Directed by Roger Spottiswoode
James Bond (Pierce Brosnan) must stop media mogul Elliot Carver (Jonathan Pryce) from starting World War III in an effort to get exclusive broadcast rights in China.
Pierce Brosnan returns for a second outing as James Bond. It is a strong second outing with a big enough plot and an over the top enough villain for Bond to go up against. We even get a little look at James Bond’s past with the introduction of Paris Carver (Terry Hatcher), Elliot’s trophy wife and former lover of Bond. This was the first time I can recall a Bond Girl showing up that meant something to 007 beyond the context of the mission.
Tomorrow Never Dies, when it comes to the action, is a mix of kung fu and the usual James Bond schtick of gadgets and fisticuffs. Michelle Yeoh provides the kung fu aspect of this as Colonel Wai Lin of Chinese Intelligence. She was perhaps the first Bond Girl that Bond spent extensive time around that he did not ever sleep with. Thinking back on the long James Bond history up until that point I cannot think of any other Bond Girl that appeared in a Bond film that he was attracted to that he did not eventually seduce or it is implied that he will eventually seduce. There’s flirtation between Wai Lin and Bond but never any actual sex, actual or implied, between the characters. Bond matured without really changing.
Jonathan Pryce as a villain is a welcome surprise. I only knew him from handful of car commercials at that time and could not fathom why they would cast him, but he was well cast as a maniacal villain willing to start a war to earn a buck. The only thing that really bothered me and still bothers me to this very second is whenever his character is using the keyboard on one of his handheld devices it is painfully obvious he is not typing anything in. You can tell he is just hitting random spots on the prop. It would have been best if he had typed in what he was actually supposed to be typing in or they never shot him using a device. Too often actors forget to act when they type. It totally takes me out of the moment.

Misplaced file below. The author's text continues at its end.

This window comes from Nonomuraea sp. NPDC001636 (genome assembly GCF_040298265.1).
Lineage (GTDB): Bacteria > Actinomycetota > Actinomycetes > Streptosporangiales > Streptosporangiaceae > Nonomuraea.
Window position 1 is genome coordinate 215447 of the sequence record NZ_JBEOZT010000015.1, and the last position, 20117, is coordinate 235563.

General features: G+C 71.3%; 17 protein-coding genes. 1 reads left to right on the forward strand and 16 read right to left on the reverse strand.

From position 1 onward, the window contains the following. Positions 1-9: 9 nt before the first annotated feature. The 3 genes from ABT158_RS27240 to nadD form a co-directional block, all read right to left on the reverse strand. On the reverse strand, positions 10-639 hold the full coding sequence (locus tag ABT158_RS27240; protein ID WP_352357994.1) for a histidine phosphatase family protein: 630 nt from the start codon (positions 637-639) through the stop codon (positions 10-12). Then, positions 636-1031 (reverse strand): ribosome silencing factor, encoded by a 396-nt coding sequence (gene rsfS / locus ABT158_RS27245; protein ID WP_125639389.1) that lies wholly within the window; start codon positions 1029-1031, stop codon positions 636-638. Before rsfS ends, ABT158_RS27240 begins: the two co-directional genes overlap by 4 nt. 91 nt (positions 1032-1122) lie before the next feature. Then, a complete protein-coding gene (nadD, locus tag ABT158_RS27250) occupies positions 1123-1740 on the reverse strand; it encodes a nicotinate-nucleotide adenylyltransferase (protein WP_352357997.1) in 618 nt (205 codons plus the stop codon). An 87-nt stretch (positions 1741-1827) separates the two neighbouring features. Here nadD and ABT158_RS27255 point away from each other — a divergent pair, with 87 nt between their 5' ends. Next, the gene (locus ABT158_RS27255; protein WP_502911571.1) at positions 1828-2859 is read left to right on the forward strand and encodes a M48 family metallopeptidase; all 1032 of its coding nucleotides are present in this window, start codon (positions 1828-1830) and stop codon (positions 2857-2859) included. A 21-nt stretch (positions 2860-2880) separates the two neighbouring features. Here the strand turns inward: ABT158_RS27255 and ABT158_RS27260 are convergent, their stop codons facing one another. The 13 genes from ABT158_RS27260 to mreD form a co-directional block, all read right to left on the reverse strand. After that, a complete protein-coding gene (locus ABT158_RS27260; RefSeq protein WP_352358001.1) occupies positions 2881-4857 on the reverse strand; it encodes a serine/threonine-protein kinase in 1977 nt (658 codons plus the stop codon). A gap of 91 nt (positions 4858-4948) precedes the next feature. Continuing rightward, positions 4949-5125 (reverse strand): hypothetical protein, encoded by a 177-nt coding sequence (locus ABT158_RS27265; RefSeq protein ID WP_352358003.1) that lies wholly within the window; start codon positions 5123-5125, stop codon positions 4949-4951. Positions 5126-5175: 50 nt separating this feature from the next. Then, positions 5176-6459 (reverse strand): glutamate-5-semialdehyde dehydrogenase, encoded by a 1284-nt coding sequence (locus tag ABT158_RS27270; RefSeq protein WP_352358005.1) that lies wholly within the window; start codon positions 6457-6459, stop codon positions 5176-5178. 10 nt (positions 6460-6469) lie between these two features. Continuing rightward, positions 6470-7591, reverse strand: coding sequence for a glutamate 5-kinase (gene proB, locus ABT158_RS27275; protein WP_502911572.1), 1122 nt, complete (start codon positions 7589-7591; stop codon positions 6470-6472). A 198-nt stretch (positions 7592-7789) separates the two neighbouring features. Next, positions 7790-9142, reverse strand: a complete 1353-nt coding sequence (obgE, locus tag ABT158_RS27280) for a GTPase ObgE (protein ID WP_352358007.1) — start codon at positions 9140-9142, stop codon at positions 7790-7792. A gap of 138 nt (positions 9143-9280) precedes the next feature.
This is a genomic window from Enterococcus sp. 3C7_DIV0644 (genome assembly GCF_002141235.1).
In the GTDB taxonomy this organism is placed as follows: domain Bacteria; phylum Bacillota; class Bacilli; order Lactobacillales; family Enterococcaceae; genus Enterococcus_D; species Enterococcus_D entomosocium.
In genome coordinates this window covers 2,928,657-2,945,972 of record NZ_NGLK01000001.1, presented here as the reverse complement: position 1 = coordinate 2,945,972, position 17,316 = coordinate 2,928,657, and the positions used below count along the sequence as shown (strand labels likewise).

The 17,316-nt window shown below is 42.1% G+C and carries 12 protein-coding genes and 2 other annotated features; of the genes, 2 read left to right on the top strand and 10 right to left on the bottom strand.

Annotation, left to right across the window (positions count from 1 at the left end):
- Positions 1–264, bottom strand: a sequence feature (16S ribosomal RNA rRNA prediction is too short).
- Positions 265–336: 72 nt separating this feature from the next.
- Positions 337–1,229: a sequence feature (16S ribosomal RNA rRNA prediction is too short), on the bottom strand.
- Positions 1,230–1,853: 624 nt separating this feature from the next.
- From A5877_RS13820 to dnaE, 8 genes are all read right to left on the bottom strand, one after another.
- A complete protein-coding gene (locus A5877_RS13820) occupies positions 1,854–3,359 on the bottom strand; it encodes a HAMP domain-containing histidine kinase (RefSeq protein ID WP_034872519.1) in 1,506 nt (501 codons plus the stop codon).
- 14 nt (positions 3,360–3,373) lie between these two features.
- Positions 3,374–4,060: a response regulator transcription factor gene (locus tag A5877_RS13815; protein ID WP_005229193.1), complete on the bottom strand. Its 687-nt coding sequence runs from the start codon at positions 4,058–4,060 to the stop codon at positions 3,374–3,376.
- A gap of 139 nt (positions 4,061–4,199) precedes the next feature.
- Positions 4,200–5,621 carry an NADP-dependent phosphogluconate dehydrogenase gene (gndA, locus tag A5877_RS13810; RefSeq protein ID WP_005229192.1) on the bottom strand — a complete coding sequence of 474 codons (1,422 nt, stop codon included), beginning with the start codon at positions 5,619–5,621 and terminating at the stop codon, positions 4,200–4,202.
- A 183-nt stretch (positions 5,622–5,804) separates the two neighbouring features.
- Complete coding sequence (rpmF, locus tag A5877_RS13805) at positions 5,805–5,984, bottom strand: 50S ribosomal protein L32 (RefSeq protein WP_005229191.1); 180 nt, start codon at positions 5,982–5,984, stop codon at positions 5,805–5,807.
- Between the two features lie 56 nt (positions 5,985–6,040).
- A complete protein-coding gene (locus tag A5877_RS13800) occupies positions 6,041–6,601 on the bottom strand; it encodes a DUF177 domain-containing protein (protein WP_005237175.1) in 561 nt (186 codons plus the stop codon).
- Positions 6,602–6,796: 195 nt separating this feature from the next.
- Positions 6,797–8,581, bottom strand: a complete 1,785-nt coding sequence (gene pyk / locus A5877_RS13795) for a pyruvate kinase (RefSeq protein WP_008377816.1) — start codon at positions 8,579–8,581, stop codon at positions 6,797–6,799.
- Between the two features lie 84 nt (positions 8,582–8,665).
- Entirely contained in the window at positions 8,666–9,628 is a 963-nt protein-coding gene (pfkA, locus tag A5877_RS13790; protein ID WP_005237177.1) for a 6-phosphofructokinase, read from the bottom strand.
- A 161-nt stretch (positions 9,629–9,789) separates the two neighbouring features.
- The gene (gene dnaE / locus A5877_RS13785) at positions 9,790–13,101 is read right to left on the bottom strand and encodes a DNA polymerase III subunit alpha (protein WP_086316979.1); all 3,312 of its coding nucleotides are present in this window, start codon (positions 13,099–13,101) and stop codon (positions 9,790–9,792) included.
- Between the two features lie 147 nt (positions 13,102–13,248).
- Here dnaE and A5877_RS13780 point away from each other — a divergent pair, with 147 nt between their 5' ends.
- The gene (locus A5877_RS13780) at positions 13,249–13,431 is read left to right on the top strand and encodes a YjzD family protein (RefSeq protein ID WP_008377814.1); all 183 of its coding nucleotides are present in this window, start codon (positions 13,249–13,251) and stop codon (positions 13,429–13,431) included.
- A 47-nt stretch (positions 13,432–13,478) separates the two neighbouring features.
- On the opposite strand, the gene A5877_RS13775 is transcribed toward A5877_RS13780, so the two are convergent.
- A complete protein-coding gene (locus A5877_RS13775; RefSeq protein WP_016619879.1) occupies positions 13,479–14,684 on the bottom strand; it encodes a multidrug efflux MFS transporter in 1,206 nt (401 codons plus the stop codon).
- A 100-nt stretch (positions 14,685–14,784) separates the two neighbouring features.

I cannot say it was ever a big Joe Don Baker fan but as CIA officer Jack Wade who is essentially the Felix Leiter replacement is pretty good here. This was the kind of character he has the skills to best play. A little bit of a jerk but a charming jerk. Wade is the kind of asshole you would be okay with having around.
Bond villain henchmen are as important as the main villain themselves. They need to be something special and have a gimmick or standout characteristic. Their oddity needs to be something that implies how they ended up working for a supervillain. My favorite here is Vincent Schiavelli as Dr. Kaufman. Schiavelli was at the height of his character actor fame back then. There has a bit of creep to the character here as well as some humor when he learns he must interrogate Bond in order to open up the BMW. It is a silly moment that could only work in a Bond movie.
Stamper (Götz Otto) is the bigger than should be real enforcer of Elliot Carver. If you want a German henchman in your movie you MUST make him look like a Nazi’s wet dream. He ranks right up there with Jaws in onscreen toughness.
This is a small thing to notice but future star Gerard Butler makes a very brief appearance here in the beginning aboard the HMS Devonshire as a seaman just before it is destroyed by the weird torpedo. You cannot miss it now that he is famous. He is a little skinnier but that same voice is still there. I actually had to rewind it several times and triple check.
I remember some brouhaha from fans of the series over Sheryl Crow singing the theme song, but I think she does a fantastic job here. It is a little slow and bluesy, but it is not a bad Bond theme song. It is not the worst but better than some of the more recent offerings.
This is a rare instance that Q (Desmond Llewelyn) got out of the office in one of the films. Usually he is doing his gadget cutaway on a set but here he was out in the field. Desmond Llewelyn is sorely missed in the Bond films. He had a playful attitude throughout his entire run. He clearly enjoyed himself while adding a fun and playful character that was a friendly mad scientist.
The plot felt a little ludicrous back then, but most Bond plots were and it does not matter. At least the good ones were anyway but these days the plot feels a little more possible which is kind of scary.
Tomorrow Never Dies is a good Bond film. The script is strong, and the story is well paced. You get plenty of action and all the usual things you expect from Bond. Pierce Brosnan continued his slightly more serious take on the character here. He was the happy medium between Roger Moore and what Timothy Dalton was doing. This is a good Bond film.